Rating: C+

What is even up with this movie? It seems like a cool spin on the traditional prison break idea, but it quickly gets bogged down in Nick Cage’s bland performance, layers of ridiculous implausibility, and plot threads that are left dangling for no apparent reason. Also, my mom owned a Conair hairdryer around the time this came out, so I’ve always found it ridiculous on many levels.

For me the most implausible bit of the film is how Cameron Poe (Nicholas Cage) is treated once returning from the Gulf War. Even in a pre-9/11 America military personnel were treated with the highest regard. The mere sight of a military uniform would command some sort of respect from even the drunkest of hillbillies. The fact that a group of drunks would pursue a veteran into a parking lot for a fight seems incredibly far fetched. Why couldn’t he have just been a police officer? This angle would have made more sense given the public’s general disdain for cops, and would have plausibly set up the judge’s harsher sentencing based on his self-defence training. But, whatever. They had to get him on the plane somehow.

Cage gives a particularly bad performance in this movie. I’ve never been a huge fan of his, but he’s much better when not attempting an Alabama accent. The entire montage featuring voice overs of his letters to his daughter is so cringe worthy. Not only is his speech unconvincing, but he appears to be reading his lines with absolutely no emotion.

Is it a bad thing that the only characters I really liked were two of the murderous inmates? John Malkovich is great as evil second-in-command mastermind Cyrus Grissom. His plan to take over the plane may be completely implausible (How would they know practically every inmate who was going to be on board? How could they so successfully coordinate all of their actions from behind bars? Why would they leave any clues to the plan in a jail cell? Why would they invest so much time, energy, and resources into an explosive which doesn’t seem to improve the plan’s chances at success?), but he’s such a great actor that you almost forget all of the silliness. And, given how annoying and inept most of the good guys are, you might even root for him to succeed.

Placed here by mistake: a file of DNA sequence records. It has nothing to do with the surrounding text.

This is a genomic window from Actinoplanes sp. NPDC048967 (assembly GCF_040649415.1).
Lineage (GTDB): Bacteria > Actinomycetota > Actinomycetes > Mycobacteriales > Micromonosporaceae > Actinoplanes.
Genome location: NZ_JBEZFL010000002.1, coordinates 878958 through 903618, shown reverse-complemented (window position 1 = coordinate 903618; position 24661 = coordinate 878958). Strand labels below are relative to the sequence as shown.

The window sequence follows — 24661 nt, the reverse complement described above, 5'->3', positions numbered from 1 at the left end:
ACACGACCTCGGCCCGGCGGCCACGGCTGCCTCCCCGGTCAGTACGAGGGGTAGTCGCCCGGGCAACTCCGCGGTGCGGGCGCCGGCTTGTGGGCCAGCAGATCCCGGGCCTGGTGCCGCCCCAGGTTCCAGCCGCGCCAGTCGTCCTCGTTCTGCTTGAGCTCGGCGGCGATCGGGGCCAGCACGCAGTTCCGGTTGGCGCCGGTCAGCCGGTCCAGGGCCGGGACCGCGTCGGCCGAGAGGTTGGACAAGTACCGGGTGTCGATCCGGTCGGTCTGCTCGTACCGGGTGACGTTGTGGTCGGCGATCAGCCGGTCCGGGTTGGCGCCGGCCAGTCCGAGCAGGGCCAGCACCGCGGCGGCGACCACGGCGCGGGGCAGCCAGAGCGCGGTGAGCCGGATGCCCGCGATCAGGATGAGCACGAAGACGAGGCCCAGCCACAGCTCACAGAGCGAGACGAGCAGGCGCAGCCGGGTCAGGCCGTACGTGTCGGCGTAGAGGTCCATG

Steve Buscemi also co-stars as a serial killer. I liked his character. I hated what they did with him. Or rather, I hated everything they didn’t do with him. He’s just sort of there the whole time, but adds nothing to the plot. He’s not in on the original plan to hijack the plane. He has a tea party with a little girl and it seems like he’s going to murder her, but he doesn’t (not that I wanted him to). At the end he’s gambling in Vegas. I’m not sure if the writers were trying to make a point that even the worst criminals can be reformed, or if they were hoping for a sequel. Either way, they did not succeed. (At least for now. This has become a cult classic and the fans are continually asking for another.)

This movie also features one of the worst songs ever written, in my opinion. Sorry, Trisha Yearwood (and LeAnn Rimes), but I am not a fan.

Rating: D

One thought on “Con Air (1997)

  1. Pingback: Face/Off (1997) | From The Abyss to Zoolander